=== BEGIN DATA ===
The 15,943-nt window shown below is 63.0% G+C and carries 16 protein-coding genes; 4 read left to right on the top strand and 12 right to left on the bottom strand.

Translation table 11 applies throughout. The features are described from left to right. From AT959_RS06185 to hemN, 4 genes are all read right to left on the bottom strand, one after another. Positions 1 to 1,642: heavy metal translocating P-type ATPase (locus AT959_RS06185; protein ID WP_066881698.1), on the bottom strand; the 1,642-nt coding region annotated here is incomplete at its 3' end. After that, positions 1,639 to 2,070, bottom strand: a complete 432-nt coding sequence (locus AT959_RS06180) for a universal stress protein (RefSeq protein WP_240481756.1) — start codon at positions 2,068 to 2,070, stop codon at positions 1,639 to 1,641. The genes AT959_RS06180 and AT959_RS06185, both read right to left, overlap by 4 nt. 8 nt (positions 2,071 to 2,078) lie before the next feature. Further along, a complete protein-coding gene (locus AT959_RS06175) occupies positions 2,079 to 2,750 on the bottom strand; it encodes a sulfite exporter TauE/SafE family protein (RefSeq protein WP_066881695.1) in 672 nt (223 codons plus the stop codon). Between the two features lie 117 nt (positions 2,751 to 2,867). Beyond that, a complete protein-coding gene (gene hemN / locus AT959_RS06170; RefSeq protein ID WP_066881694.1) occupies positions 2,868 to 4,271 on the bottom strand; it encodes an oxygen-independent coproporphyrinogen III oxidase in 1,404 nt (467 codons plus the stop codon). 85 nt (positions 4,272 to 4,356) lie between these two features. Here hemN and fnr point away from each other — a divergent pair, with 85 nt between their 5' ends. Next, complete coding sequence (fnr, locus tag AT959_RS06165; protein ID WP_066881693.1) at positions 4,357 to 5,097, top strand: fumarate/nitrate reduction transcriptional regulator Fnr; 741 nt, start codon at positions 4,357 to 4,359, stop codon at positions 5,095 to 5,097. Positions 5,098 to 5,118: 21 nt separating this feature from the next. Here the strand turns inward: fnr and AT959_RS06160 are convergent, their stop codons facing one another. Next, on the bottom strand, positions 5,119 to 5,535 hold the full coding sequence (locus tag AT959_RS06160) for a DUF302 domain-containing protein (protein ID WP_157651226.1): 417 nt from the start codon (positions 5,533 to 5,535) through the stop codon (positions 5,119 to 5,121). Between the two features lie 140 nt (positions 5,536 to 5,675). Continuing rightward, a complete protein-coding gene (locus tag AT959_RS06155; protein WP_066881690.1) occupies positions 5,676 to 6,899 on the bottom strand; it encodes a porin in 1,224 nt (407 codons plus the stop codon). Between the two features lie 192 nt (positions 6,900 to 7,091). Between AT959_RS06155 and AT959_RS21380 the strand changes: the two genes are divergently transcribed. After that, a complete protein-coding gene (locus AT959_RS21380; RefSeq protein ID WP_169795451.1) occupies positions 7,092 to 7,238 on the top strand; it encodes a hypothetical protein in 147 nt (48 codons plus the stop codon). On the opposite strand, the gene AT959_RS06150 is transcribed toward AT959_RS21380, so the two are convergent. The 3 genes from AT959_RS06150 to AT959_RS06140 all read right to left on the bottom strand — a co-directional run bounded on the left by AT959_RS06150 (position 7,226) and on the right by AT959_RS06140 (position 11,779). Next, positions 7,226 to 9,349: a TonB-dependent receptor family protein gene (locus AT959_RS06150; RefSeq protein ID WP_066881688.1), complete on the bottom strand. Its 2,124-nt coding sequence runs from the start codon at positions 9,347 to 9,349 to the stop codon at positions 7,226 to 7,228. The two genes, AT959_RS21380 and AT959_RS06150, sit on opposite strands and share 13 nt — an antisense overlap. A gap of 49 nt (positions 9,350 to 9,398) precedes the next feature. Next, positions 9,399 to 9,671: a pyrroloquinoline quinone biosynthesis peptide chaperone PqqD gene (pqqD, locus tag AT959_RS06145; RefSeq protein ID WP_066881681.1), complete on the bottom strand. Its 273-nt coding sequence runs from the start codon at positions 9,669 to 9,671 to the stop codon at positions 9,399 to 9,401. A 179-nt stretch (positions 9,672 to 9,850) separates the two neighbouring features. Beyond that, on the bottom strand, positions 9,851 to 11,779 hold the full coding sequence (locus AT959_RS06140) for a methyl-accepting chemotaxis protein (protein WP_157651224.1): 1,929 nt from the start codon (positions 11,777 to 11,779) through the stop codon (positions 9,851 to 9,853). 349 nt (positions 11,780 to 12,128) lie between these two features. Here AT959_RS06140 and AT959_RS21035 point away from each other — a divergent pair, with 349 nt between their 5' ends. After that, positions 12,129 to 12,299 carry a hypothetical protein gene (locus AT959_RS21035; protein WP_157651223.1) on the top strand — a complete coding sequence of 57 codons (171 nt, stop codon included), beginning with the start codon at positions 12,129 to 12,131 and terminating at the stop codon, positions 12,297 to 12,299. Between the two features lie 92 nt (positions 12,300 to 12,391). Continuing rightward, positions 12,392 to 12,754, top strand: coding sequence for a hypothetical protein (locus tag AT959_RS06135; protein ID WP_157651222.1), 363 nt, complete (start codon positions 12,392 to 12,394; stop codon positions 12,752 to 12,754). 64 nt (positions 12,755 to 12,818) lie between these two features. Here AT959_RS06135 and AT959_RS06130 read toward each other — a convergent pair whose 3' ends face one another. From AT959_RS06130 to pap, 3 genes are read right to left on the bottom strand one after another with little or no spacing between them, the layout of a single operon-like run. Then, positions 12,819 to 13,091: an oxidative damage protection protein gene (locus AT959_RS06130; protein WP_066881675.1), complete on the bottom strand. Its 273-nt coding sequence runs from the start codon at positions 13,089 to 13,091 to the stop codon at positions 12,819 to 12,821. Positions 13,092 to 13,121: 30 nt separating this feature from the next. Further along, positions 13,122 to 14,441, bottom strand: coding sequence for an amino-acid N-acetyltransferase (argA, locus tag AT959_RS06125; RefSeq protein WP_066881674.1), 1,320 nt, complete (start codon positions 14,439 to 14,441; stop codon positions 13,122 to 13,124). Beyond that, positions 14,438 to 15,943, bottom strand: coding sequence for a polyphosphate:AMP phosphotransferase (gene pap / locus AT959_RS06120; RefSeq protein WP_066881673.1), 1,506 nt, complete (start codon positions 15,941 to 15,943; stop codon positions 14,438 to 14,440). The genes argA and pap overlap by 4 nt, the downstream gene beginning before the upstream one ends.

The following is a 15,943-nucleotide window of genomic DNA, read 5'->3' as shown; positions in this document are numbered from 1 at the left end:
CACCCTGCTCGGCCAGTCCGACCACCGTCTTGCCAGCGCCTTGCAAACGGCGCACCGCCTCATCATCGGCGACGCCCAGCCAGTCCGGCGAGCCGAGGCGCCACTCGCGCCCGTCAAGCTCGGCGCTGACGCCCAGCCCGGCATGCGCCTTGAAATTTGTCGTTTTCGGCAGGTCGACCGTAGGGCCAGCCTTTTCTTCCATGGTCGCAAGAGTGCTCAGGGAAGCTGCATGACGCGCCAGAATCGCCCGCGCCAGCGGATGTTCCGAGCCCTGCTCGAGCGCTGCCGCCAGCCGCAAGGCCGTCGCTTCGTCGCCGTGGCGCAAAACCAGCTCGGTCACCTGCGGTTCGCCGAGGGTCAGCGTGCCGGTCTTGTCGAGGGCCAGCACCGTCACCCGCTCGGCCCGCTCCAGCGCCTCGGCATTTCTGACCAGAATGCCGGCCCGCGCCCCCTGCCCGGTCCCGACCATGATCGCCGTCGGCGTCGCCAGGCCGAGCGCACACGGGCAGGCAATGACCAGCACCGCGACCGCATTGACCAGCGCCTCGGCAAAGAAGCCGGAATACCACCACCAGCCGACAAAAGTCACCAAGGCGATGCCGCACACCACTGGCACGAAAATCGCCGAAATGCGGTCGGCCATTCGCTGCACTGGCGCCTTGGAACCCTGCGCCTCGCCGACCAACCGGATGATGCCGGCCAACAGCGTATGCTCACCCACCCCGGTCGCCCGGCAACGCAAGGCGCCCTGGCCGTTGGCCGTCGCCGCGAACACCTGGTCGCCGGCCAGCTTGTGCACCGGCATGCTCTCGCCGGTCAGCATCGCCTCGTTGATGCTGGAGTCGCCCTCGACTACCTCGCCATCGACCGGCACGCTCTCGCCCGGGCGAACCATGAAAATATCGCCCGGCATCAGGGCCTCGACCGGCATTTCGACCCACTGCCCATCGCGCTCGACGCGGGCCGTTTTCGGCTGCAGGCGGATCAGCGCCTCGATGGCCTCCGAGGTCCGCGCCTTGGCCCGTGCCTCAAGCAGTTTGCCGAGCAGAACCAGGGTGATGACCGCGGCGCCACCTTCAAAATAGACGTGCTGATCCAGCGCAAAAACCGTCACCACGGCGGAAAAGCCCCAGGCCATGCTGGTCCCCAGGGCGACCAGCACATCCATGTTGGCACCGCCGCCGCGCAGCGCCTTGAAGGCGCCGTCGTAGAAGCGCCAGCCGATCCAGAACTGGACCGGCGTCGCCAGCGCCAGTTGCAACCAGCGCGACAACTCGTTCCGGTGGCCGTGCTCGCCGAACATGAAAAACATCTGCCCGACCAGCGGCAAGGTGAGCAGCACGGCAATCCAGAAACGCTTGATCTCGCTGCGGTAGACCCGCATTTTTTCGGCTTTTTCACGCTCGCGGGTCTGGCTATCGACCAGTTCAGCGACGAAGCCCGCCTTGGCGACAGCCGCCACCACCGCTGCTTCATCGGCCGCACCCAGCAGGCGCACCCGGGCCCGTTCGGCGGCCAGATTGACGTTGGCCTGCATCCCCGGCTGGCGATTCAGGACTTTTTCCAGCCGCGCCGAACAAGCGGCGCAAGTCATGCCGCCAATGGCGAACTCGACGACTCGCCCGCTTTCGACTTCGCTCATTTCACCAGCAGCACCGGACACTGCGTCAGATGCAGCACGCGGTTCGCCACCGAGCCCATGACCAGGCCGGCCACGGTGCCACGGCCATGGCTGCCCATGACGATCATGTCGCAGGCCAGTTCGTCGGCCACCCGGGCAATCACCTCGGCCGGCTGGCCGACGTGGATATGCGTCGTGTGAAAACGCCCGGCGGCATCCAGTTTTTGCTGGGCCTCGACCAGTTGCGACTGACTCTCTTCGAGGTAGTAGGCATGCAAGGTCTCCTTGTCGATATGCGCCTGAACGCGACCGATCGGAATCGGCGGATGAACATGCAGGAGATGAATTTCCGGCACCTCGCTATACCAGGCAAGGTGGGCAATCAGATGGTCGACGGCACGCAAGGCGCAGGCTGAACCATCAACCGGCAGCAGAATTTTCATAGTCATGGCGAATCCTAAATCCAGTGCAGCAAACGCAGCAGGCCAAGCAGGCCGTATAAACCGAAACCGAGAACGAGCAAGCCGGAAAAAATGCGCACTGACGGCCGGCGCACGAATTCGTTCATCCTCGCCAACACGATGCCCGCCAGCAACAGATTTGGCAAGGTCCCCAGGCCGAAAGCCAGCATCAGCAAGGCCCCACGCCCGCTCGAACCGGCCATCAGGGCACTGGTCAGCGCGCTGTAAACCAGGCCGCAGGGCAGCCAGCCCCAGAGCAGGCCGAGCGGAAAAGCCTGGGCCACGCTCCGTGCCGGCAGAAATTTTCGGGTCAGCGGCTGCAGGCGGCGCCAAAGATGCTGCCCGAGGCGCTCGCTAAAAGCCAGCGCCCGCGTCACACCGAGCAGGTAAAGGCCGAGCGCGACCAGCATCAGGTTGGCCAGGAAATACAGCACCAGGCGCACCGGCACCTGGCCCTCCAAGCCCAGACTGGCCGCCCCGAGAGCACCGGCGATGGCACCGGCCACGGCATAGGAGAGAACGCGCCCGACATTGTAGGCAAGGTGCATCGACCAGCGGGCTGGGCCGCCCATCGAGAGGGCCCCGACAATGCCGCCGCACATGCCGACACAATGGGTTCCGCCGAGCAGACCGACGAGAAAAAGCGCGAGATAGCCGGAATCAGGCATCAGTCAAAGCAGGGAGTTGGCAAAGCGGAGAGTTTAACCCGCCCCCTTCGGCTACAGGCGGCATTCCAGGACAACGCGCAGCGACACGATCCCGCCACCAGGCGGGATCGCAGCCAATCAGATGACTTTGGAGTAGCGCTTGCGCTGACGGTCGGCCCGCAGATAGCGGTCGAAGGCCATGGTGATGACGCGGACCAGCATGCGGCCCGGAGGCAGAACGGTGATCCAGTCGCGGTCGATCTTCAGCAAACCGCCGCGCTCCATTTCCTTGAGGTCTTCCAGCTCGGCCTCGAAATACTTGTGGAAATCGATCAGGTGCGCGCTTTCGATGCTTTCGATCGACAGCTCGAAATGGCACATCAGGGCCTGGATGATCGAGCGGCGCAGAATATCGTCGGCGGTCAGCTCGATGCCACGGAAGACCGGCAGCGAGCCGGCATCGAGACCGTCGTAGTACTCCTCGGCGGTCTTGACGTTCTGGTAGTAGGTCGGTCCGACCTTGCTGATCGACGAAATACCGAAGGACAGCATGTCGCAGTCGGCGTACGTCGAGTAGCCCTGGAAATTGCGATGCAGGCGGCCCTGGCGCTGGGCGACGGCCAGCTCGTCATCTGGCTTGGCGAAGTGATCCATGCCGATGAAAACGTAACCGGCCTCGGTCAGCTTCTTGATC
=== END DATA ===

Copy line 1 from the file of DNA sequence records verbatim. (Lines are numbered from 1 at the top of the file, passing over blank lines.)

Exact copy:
The 15,943-nt window shown below is 63.0% G+C and carries 16 protein-coding genes; 4 read left to right on the top strand and 12 right to left on the bottom strand.